Yes, we know, this isn’t a shillelagh.
Someone gave the gaffer an antique brass-headed walking stick that had been broken in two…The staff was ruined but it seemed such a shame to throw away the beautiful handle. We tried re-shafting it on one of our training dowels, but then it just looked like a new walking stick.
So instead we’ve reshafted it on a nice organic-y crooked-y 34 inch blacked acacia shaft. She makes a beautiful walking stick and the hefty metal head has plenty of weight, should you find yourself beset by ruffians (well, other ruffians).
This staff is beautifully light and fast, in contrast with its heavy, metal head. The contrast of the heavy handle and almost weightless-seeming staff mean you’ll be whipping her across in practice sabre-cuts the moment you think no one is looking , and we don’t blame you. Cane style shillelaghs were often adapted to singlestick, fencing or “bartitsu” styles of combat and so were designed to retain enough strength and leverage for those purposes. To our modern eye cane style shillelagh are elegant, “gentlemanly” and will seldom be mistaken for weapons by any other than a practiced eye.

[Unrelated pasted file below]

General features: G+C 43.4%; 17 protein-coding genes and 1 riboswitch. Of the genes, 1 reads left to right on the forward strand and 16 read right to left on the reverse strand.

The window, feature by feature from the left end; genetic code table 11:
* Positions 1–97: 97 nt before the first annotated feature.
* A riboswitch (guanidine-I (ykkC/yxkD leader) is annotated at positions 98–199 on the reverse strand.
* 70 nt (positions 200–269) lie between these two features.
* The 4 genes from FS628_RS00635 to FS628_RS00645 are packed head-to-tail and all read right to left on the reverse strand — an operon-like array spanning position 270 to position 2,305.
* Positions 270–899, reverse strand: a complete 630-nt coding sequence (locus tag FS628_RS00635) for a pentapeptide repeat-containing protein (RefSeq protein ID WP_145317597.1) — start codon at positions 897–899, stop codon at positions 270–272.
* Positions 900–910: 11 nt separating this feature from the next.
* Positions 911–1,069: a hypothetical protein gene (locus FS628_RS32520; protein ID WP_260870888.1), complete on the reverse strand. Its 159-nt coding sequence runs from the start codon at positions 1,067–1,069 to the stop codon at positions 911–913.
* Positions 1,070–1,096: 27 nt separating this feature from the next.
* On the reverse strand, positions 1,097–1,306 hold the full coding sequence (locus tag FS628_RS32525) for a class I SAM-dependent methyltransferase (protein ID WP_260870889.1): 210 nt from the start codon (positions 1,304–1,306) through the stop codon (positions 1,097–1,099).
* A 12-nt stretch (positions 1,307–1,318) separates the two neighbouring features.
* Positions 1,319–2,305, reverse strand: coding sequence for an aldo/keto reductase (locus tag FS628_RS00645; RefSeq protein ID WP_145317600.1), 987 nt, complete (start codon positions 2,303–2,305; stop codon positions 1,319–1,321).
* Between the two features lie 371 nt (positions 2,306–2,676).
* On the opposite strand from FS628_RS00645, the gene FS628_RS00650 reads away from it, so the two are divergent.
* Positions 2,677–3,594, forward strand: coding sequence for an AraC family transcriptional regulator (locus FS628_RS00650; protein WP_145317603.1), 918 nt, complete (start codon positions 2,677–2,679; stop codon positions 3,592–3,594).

Canes naturally are fine adornments to a stroll, improving balance and endurance, and cutting a dashing figure besides.
Finished with a bright brass ferrule.